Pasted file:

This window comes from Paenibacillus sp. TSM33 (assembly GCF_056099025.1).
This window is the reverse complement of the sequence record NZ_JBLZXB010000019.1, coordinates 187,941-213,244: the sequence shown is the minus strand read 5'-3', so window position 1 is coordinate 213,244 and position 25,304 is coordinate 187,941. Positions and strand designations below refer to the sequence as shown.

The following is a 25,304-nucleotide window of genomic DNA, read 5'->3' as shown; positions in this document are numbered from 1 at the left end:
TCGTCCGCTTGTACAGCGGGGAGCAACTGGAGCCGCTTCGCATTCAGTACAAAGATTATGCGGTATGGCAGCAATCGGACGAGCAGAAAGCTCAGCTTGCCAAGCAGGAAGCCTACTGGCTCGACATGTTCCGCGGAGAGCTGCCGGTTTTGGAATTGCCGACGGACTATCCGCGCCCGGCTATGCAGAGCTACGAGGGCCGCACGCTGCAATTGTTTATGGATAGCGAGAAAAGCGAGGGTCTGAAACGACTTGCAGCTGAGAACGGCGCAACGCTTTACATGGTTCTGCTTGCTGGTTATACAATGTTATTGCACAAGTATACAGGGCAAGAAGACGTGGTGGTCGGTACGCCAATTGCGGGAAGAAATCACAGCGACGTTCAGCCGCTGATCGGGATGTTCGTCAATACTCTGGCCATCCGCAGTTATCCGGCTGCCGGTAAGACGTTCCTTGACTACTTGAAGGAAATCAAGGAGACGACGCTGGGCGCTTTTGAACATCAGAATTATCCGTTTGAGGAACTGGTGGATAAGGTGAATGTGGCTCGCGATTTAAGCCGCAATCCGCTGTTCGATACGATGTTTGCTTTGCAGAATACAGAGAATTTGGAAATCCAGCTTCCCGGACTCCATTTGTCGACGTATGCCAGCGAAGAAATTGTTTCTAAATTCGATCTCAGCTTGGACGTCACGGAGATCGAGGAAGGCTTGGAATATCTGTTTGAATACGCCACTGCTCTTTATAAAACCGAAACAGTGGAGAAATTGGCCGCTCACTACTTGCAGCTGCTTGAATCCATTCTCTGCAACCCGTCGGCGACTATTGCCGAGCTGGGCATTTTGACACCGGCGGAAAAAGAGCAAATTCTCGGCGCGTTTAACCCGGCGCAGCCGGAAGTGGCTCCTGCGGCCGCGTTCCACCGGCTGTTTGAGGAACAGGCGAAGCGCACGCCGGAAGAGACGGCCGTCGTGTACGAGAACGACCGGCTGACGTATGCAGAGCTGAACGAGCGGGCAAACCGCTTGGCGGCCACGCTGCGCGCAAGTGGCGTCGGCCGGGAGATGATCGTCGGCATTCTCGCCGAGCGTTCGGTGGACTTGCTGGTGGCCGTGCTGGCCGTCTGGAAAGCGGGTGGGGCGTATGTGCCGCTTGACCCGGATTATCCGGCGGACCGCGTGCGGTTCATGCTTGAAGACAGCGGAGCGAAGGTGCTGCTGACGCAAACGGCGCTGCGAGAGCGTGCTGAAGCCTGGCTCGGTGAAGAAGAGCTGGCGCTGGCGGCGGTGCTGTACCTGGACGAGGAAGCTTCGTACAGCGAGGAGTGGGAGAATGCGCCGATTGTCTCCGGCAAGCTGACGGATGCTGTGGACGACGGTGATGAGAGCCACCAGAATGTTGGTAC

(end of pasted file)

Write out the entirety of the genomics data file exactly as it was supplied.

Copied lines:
This window comes from Paenibacillus sp. TSM33 (assembly GCF_056099025.1).
This window is the reverse complement of the sequence record NZ_JBLZXB010000019.1, coordinates 187,941-213,244: the sequence shown is the minus strand read 5'-3', so window position 1 is coordinate 213,244 and position 25,304 is coordinate 187,941. Positions and strand designations below refer to the sequence as shown.

The following is a 25,304-nucleotide window of genomic DNA, read 5'->3' as shown; positions in this document are numbered from 1 at the left end:
TCGTCCGCTTGTACAGCGGGGAGCAACTGGAGCCGCTTCGCATTCAGTACAAAGATTATGCGGTATGGCAGCAATCGGACGAGCAGAAAGCTCAGCTTGCCAAGCAGGAAGCCTACTGGCTCGACATGTTCCGCGGAGAGCTGCCGGTTTTGGAATTGCCGACGGACTATCCGCGCCCGGCTATGCAGAGCTACGAGGGCCGCACGCTGCAATTGTTTATGGATAGCGAGAAAAGCGAGGGTCTGAAACGACTTGCAGCTGAGAACGGCGCAACGCTTTACATGGTTCTGCTTGCTGGTTATACAATGTTATTGCACAAGTATACAGGGCAAGAAGACGTGGTGGTCGGTACGCCAATTGCGGGAAGAAATCACAGCGACGTTCAGCCGCTGATCGGGATGTTCGTCAATACTCTGGCCATCCGCAGTTATCCGGCTGCCGGTAAGACGTTCCTTGACTACTTGAAGGAAATCAAGGAGACGACGCTGGGCGCTTTTGAACATCAGAATTATCCGTTTGAGGAACTGGTGGATAAGGTGAATGTGGCTCGCGATTTAAGCCGCAATCCGCTGTTCGATACGATGTTTGCTTTGCAGAATACAGAGAATTTGGAAATCCAGCTTCCCGGACTCCATTTGTCGACGTATGCCAGCGAAGAAATTGTTTCTAAATTCGATCTCAGCTTGGACGTCACGGAGATCGAGGAAGGCTTGGAATATCTGTTTGAATACGCCACTGCTCTTTATAAAACCGAAACAGTGGAGAAATTGGCCGCTCACTACTTGCAGCTGCTTGAATCCATTCTCTGCAACCCGTCGGCGACTATTGCCGAGCTGGGCATTTTGACACCGGCGGAAAAAGAGCAAATTCTCGGCGCGTTTAACCCGGCGCAGCCGGAAGTGGCTCCTGCGGCCGCGTTCCACCGGCTGTTTGAGGAACAGGCGAAGCGCACGCCGGAAGAGACGGCCGTCGTGTACGAGAACGACCGGCTGACGTATGCAGAGCTGAACGAGCGGGCAAACCGCTTGGCGGCCACGCTGCGCGCAAGTGGCGTCGGCCGGGAGATGATCGTCGGCATTCTCGCCGAGCGTTCGGTGGACTTGCTGGTGGCCGTGCTGGCCGTCTGGAAAGCGGGTGGGGCGTATGTGCCGCTTGACCCGGATTATCCGGCGGACCGCGTGCGGTTCATGCTTGAAGACAGCGGAGCGAAGGTGCTGCTGACGCAAACGGCGCTGCGAGAGCGTGCTGAAGCCTGGCTCGGTGAAGAAGAGCTGGCGCTGGCGGCGGTGCTGTACCTGGACGAGGAAGCTTCGTACAGCGAGGAGTGGGAGAATGCGCCGATTGTCTCCGGCAAGCTGACGGATGCTGTGGACGACGGTGATGAGAGCCACCAGAATGTTGGTAC